Bloody Dock

Bloody Dock, 2021, 5.5 X 8.5″, Morning light, Gouache, Walnut Ink

Launching a whole discussion about identifying volunteer plants in the yard, this one really had me stumped. So sure about its identity as red sorrel, I even wrote it on the original in pen at the title. Then I looked it up and well, it just wasn’t. So if not red sorrel then what? I asked the my online followers if they had any ideas and one long time friend took it as a personal quest to find the answer. Bloody Dock!

A view from my porch and slightly angled down, I drew and then painted this one starting on a cold rainy morning bundled in a blanket to keep myself warm. I couldn’t believe it was in the 40’s and 50’s. The mist made the leaves particularly vivid and rich in tone.

10% of all print sales are donated to Story County Conservation, Iowa Arboretum, and Iowa Natural Heritage Foundation

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About Bloody Dock

Rumex sanguineus, known by a number of different common names including bloody dock or red-veined dock, is a tap-rooted rosette-forming perennial of the buckwheat family that typically grows in a rounded foliage clump to 18” tall and as wide.

Other Common Names

Common names for the Rumex sanguineus are wood dock, bloody dock, sorrel, or red-veined dock.

Native Origin

Bloody dock or Rumex sanguineus is native to Europe and parts of northern Iran.

Folk Lore

Rumex sanguineus, also called sorrel and Bloody Dock, was used by the ancient Greeks, Romans and Egyptians for its digestive properties, and it was said to be used a a pick me up after a night of revelry. In the Middle Ages sorrel was used to prevent scurvy.”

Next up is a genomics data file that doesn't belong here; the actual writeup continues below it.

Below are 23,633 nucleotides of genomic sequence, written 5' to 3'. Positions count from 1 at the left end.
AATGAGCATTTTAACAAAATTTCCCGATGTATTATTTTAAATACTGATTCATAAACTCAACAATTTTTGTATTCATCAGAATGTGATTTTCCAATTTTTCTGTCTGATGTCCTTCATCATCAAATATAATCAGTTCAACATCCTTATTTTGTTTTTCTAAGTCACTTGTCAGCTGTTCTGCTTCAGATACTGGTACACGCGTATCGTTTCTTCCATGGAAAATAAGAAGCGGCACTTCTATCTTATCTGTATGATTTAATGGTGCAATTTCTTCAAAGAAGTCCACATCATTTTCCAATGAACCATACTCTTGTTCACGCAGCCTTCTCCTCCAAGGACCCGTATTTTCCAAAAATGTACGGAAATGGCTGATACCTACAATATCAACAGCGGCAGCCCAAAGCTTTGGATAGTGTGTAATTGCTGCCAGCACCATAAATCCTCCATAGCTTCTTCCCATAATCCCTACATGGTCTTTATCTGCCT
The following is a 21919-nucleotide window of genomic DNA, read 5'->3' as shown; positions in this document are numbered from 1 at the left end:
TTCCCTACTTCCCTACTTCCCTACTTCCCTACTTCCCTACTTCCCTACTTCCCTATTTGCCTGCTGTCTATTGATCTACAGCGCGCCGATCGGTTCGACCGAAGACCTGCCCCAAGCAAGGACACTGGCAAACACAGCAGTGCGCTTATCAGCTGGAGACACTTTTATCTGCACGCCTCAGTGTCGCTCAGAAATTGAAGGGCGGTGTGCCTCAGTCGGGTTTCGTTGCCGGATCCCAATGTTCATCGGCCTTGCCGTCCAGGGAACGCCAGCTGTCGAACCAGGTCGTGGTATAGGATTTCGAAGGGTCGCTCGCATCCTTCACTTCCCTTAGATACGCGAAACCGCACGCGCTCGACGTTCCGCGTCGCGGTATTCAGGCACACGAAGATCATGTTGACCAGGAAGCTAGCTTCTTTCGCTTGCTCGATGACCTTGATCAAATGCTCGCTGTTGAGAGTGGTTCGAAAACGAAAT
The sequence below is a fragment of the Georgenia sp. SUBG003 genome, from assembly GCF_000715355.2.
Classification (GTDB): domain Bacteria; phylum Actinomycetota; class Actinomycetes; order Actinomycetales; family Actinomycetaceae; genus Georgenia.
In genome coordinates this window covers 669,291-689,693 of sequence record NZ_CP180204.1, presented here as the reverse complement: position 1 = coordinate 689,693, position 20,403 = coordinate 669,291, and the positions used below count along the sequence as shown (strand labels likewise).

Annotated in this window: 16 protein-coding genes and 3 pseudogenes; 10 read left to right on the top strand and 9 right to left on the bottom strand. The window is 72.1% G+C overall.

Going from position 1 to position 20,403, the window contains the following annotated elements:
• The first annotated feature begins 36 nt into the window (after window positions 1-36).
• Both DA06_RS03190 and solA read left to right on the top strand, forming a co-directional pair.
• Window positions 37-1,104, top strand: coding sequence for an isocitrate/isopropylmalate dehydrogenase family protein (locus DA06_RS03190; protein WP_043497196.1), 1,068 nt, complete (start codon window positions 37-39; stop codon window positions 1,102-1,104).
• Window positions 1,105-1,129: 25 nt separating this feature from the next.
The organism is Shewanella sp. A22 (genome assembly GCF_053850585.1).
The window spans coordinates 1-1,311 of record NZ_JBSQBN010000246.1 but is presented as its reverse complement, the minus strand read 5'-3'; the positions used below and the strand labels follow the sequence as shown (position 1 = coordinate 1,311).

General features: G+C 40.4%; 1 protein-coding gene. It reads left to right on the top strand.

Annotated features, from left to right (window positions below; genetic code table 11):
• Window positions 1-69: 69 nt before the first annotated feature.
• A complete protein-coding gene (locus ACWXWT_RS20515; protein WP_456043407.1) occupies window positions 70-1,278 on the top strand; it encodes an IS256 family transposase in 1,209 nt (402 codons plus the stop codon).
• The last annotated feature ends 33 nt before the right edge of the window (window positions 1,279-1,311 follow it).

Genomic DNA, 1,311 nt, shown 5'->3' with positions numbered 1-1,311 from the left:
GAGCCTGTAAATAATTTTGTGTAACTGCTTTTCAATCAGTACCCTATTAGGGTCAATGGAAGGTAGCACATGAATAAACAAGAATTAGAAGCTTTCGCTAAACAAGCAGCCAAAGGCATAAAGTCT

Source: Adams, Sue. “Herb Folklore.” Adams Farms,

Traditional Uses

“When being eaten as a vegetable, only the tender young leaves are edible raw, as older leaves become too tough and bitter, and even become inedible with time. It has a flavor along the lines of spinach or chard, with a hint of lemony tartness, and may be cooked the same way you would spinach or chard. Plants can contain quite high levels of oxalic acid, perfectly safe in small quantities, the leaves should still not be eaten in large amounts since the oxalic acid can lock-up other nutrients in food. Cooking reduces oxalic acid content. As an herb, Bloody Dock has shown great promise for preventing cancer and fighting high cholesterol and diseases of the circulatory system. It’s high in vitamins A & C, iron and potassium. It has antiseptic and astringent properties and a decoction of the leaves can be used externally for healing cuts, burns, rashes, wounds, hemorrhoids, insect bites and boils. ”

Source: “Medicinal Herbs – Red-Veined Dock (Rumex Sanguineus).” Medicinal Herbs: RED-VEINED DOCK – Rumex Sanguineus,

Conservation Status

Not Extinct. This herbaceous perennial produces a tightly packed rosette of leaves about a foot tall from a deep taproot in areas of slight shade and rich soil.

10% of all print sales are donated to Story County Conservation, Iowa Arboretum, and Iowa Natural Heritage Foundation

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Learn more about the entire Backyard Botanical Collection by visiting the collection’s gallery page. Visit the online gallery to see originals and prints available.

Thank you for visiting and spending time learning about the botanicals in my backyard. May this bring you a deeper understanding and joy in your own ecology.

Kristin M Roach

Published by kristinMroach

Hi! I am an artist, author, and owner of a modern apothecary called Little Woods in Ames, Iowa.

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